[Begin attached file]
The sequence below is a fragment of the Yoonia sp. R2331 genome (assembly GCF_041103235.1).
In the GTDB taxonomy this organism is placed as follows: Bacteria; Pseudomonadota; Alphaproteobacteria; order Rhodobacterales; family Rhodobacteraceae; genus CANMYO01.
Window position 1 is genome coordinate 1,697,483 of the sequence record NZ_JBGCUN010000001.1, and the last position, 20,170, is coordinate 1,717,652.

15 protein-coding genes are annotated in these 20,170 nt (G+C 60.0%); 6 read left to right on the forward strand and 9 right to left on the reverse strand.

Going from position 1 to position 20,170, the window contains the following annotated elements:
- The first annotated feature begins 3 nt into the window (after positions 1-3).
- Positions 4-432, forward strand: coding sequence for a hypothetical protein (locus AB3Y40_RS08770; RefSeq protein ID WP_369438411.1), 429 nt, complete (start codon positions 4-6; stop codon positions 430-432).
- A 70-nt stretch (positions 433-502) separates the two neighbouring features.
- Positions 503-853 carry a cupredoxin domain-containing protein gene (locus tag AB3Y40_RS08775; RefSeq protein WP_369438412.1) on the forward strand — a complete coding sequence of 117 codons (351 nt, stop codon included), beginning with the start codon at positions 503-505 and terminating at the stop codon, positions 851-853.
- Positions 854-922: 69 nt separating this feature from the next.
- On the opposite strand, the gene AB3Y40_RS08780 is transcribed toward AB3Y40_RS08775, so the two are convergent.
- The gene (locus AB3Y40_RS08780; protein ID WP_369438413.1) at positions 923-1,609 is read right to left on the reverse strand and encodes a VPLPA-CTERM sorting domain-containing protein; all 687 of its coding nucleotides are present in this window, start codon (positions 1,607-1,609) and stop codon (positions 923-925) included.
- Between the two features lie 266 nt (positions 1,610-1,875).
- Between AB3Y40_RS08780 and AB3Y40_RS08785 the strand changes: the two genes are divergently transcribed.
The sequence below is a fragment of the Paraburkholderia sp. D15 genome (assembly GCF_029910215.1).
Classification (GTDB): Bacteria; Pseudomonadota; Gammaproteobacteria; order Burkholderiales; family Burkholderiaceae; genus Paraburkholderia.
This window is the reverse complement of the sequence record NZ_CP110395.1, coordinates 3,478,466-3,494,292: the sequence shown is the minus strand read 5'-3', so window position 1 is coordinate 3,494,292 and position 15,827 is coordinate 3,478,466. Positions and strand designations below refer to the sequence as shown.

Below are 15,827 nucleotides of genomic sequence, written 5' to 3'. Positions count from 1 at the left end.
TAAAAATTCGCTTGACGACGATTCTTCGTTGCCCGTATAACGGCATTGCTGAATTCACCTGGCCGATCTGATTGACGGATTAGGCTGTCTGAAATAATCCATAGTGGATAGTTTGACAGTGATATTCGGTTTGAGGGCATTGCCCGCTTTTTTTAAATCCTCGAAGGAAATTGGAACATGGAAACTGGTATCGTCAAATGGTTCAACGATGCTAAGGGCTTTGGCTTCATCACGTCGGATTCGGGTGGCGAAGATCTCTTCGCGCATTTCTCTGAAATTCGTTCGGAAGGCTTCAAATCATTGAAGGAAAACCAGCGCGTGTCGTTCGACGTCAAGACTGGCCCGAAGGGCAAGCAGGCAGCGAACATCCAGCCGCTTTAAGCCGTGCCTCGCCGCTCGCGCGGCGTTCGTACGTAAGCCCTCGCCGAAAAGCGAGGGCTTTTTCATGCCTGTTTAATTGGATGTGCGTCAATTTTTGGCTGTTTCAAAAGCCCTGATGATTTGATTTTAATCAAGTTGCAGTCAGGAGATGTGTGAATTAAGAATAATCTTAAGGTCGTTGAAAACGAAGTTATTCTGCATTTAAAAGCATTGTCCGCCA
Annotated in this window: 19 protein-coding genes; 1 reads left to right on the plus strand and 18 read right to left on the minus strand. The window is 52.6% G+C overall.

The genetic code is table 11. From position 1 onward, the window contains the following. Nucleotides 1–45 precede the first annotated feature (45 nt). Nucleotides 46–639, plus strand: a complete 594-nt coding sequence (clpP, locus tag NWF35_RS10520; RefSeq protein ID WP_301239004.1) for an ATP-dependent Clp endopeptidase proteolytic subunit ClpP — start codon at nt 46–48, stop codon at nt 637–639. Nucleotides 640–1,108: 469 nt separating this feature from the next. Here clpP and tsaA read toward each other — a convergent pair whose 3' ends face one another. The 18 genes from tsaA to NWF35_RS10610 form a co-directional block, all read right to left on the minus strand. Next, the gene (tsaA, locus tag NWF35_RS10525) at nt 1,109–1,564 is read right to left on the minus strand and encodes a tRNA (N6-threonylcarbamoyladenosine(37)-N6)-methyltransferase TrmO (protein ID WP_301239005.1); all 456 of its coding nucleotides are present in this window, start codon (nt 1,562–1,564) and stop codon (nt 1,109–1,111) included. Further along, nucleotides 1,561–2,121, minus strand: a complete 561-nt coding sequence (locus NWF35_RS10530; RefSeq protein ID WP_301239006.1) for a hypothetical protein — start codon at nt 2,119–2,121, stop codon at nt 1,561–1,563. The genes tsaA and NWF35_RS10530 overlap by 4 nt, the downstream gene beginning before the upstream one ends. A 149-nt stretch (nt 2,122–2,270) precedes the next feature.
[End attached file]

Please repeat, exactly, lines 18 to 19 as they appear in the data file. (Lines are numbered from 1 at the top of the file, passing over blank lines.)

Below are 15,827 nucleotides of genomic sequence, written 5' to 3'. Positions count from 1 at the left end.
TAAAAATTCGCTTGACGACGATTCTTCGTTGCCCGTATAACGGCATTGCTGAATTCACCTGGCCGATCTGATTGACGGATTAGGCTGTCTGAAATAATCCATAGTGGATAGTTTGACAGTGATATTCGGTTTGAGGGCATTGCCCGCTTTTTTTAAATCCTCGAAGGAAATTGGAACATGGAAACTGGTATCGTCAAATGGTTCAACGATGCTAAGGGCTTTGGCTTCATCACGTCGGATTCGGGTGGCGAAGATCTCTTCGCGCATTTCTCTGAAATTCGTTCGGAAGGCTTCAAATCATTGAAGGAAAACCAGCGCGTGTCGTTCGACGTCAAGACTGGCCCGAAGGGCAAGCAGGCAGCGAACATCCAGCCGCTTTAAGCCGTGCCTCGCCGCTCGCGCGGCGTTCGTACGTAAGCCCTCGCCGAAAAGCGAGGGCTTTTTCATGCCTGTTTAATTGGATGTGCGTCAATTTTTGGCTGTTTCAAAAGCCCTGATGATTTGATTTTAATCAAGTTGCAGTCAGGAGATGTGTGAATTAAGAATAATCTTAAGGTCGTTGAAAACGAAGTTATTCTGCATTTAAAAGCATTGTCCGCCA